Two years ago, Kathy Sullivan became known as the world's 'most vertical woman'.
In the 1980s and 1990s, the record-breaking oceanographer and astronaut journeyed 250 miles above the surface of the Earth and became the first American woman to walk in space.
Then two years ago, aged 68, she travelled seven miles down to the deepest point in the ocean. The complete dive to the Mariana Trench takes 12 hours, with the trench sitting like a crescent-shaped dent in the floor of the Pacific Ocean, somewhere between Hawaii and the Philippines.
Life at that depth is fairly barren, although Kathy recalled seeing some sea cucumbers being bustled along the ocean floor by the submarine's engine.
In 2020 she told the Marine Technology Society: "The bottom was composed of light-tan, fine silt, but with many small mounds and pockmarks, which tell you that there is a fair number of critters burrowing, living, and feeding on the upper few centimetres of the sediment.
"There were some sea cucumbers on the bottom that were being pushed along by some combination of our thrusters and the ambient current.
"I also saw clear signs of current sculpting of the sediment in a couple of places, as well as a couple of linear tracks that told me some organism had crawled along the bottom.
"I would love to have a chance to go back and do a closer observation of the mechanical properties of the sediment."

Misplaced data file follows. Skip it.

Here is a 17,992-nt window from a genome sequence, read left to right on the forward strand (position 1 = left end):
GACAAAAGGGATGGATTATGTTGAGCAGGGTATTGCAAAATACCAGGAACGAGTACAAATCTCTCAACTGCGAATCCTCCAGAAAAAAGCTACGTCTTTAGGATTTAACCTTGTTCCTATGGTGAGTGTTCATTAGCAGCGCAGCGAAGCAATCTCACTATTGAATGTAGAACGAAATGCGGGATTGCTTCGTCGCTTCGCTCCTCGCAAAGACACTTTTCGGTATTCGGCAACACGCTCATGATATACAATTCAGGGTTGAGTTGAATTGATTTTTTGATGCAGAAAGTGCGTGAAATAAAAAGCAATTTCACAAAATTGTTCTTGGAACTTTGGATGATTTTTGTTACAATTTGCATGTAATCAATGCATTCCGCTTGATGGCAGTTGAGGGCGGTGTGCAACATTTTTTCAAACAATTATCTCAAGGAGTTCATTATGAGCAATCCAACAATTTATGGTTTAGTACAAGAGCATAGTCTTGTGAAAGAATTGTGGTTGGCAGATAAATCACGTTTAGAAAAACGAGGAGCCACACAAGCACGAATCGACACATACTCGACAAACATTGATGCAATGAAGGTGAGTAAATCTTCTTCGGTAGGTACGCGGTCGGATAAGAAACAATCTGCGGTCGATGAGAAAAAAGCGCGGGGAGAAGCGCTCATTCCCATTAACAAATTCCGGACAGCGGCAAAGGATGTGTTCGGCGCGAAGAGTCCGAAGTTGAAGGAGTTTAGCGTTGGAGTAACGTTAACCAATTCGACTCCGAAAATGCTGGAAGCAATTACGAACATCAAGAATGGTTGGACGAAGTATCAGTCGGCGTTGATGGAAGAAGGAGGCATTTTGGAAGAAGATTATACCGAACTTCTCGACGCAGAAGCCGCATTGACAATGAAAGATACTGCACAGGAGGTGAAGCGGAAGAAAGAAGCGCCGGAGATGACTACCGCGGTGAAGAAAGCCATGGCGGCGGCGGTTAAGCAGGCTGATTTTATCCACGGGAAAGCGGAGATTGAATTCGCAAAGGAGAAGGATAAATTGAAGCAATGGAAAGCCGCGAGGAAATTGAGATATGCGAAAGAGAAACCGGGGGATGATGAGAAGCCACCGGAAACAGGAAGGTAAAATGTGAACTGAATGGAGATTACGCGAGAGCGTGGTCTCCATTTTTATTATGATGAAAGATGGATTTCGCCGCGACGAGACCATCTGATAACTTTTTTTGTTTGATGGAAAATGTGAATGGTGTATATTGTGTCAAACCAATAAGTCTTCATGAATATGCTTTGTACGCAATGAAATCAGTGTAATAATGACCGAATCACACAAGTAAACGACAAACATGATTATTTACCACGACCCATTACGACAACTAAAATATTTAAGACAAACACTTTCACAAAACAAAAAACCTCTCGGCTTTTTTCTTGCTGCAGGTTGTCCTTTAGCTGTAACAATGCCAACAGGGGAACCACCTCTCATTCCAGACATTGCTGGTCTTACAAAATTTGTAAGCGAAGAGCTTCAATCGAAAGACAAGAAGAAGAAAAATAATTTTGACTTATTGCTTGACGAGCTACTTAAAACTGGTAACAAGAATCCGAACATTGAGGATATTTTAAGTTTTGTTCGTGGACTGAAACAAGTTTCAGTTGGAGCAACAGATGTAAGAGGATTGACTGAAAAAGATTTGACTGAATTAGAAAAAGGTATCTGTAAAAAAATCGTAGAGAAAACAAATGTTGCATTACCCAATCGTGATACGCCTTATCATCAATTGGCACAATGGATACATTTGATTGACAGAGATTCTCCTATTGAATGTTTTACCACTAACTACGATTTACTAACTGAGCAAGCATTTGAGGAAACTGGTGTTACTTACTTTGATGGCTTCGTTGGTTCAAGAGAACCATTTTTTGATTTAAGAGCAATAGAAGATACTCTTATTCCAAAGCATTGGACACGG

In a video on Youtube, Kathy gave a glimpse of her life of space travel and diving to the depths of the ocean.
Her first space flight was in October 1984. Then after 15 years as an astronaut, she headed back to Earth to focus on the oceans.
"I always thought it was too bad we never created a NASA for the deepest parts of the sea," she said.
"We knew more about our moon and Mars than we do about the deep sea.
"So little is known about the shape of the bottom. So one of the key objectives was mapping the deep sea floor."
Kathy said travelling along the ocean's abyss is like "world's smoothest, calmest elevator ride".
"It's kind of like a magic school bus," she said.
"You're sitting inside this cosy little metal sphere, you might be munching a tuna fish sandwich, and yet outside that sphere, the pressure is about 1,100 times greater than it is here on the surface of the Earth.
"It's pitch dark apart from what light you might bring with you on the submarine.
"It was like a moonscape or an underwater desert. It really is in a lot of ways harder to explore and understand the ocean."
Fellow explorer Richard Garriott also documented the bizarre discoveries he made on the ocean floor.
He said: "There was a whole variety of small and somewhat difficult to see lifeforms, small sea cucumber-related creatures and translucent creatures like flatworms."
In 2017, scientists formally documented the world's newest, deepest fish, an odd little snailfish which was caught at 7,966 metres in the Mariana Trench.
Almost pink, translucent and twice as long as a cigar, it is the deepest fish ever caught.
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